As cable television begins to take a back seat to streaming services, Cable Bahamas is hoping to “reimagine” its television services by allowing customers to tailor the content they want, so that they only get the shows they are interested in, the company’s Vice President of Media David Burrows said yesterday.
In a media roundtable discussion on regional distribution rights held by Rev yesterday, Burrows outlined how the way people consume television has drastically changed in the past few years and moved the company to produce a campaign called “reimagine” for its new, proposed packaging.
He said Rev is constantly negotiating for content on behalf of its customers, similarly to many of the other popular networks and streaming sites.
“Whether it’s Netflix, whether it’s Hulu Plus, Whether it’s Fox, whether it’s HBO, Showtime, Starz, everyone’s competing for content, everyone’s developing content,” he said.
“So there’s content that we may be getting that someone already has a license for in the region, another player. I do think we have great access to content, it’s a question of which content are we able to carry versus which content other players are carrying.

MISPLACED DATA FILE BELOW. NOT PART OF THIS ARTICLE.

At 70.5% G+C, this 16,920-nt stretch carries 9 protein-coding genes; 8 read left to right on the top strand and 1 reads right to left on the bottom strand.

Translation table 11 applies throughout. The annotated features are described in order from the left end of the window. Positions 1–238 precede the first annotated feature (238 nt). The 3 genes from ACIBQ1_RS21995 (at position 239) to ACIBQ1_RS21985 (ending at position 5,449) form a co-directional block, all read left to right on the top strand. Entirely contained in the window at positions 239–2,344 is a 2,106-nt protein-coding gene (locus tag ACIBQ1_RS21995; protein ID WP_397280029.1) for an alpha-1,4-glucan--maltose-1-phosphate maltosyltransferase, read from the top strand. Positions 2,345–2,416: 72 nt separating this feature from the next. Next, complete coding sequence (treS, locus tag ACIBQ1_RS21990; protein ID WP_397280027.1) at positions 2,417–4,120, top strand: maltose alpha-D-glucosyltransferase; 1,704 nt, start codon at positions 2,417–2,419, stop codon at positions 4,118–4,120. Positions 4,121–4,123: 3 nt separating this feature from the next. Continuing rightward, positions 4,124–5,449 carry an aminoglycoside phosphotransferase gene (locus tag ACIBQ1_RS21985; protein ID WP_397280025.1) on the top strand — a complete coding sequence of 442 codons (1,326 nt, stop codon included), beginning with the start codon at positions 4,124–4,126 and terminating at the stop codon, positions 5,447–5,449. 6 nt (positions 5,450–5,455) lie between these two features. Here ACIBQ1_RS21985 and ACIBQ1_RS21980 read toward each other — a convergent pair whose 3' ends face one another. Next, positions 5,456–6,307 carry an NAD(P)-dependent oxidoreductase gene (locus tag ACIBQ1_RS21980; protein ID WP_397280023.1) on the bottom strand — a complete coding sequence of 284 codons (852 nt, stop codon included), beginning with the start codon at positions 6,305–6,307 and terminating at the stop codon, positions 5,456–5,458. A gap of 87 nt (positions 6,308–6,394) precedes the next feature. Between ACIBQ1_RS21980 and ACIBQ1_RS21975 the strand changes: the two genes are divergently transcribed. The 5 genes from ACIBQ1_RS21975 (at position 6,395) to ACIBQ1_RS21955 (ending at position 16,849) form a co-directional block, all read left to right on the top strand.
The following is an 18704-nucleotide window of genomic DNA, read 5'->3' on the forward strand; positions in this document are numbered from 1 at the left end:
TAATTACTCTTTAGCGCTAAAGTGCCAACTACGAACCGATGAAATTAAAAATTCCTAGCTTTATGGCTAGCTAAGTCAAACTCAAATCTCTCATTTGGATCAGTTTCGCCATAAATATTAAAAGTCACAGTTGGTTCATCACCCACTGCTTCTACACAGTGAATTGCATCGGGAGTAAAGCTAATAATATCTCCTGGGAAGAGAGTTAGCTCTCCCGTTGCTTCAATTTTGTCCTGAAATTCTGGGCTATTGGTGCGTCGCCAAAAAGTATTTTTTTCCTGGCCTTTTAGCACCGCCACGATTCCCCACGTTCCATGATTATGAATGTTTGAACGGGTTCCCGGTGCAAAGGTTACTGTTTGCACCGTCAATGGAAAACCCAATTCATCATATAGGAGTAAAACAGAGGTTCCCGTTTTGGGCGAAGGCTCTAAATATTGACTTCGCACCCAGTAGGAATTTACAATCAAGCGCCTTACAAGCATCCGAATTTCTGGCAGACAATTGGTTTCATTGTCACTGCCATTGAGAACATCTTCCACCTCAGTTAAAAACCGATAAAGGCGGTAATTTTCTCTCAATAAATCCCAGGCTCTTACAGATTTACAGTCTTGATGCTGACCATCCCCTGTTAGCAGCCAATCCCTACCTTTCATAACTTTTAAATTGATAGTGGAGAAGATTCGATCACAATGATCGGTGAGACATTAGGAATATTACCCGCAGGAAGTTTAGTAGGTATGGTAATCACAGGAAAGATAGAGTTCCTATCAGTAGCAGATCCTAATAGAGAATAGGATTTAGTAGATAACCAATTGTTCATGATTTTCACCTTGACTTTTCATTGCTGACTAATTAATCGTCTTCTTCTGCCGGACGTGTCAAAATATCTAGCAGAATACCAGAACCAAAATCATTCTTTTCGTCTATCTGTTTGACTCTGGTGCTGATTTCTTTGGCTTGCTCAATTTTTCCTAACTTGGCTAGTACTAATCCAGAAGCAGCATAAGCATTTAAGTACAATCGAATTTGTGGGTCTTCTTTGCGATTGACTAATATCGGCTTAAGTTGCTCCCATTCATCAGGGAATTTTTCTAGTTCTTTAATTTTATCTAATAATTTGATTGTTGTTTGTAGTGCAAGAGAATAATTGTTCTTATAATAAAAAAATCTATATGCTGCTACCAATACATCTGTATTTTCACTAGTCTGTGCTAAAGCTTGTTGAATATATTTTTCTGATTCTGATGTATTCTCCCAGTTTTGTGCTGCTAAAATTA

“So if you’re not finding it with us on Rev, you may find it on another service.”
Burrows said Rev has negotiated for a lot of content for The Bahamas, even in the face of losing entire channels like Hallmark. He said the company negotiated the license to show certain moves that can be found on Hallmark.
Now the company is seeking permission from the Utilities
Regulation and Competition Authority (URCA), its regulator, to allow Rev customers to tailor this content so they get only the content they want to consume.
“The major tenants of the repackaging center around shifting from assorted packages to genre-based TV packages, reducing paywalls between consumers and premium content by shifting package requirements and moving premium content to introductory packages,” a Rev TV statement explained.
An important partnership between Rev and HBO has allowed Bahamians to consume HBO without the Spanish language content, that was the base of some frustration.
Corporate Vice President of Affiliate Relations for HBO Latin America Javier Figuera said HBO has packaged content especially for the English speaking Caribbean and Rev has invested a lot in bringing that to The Bahamas.
Figuera said Rev will likely provide its newly reimagined, tailored packages, as well as nonlinear or watch-on-demand content on its app, similar to Netflix or Disney Plus.
“What we’re trying to do is not just look at television the way television has been produced in the past,” said Burrows.
“The television landscape in 2021 is a completely different landscape. You have Disney Plus, you have all these other OTT (over-the-top media service) providers. There’s so much diversity in content that you have to look at this a little bit differently.”
Burrows said Rev has spent more than $1 million developing local content that it hopes to distribute outside of The Bahamas.
He added that Rev plans to introduce a new channel called Go242 that focuses on everything to do with movement in the country, including traffic cameras at intersections, live airport feeds and live airport and ferry information.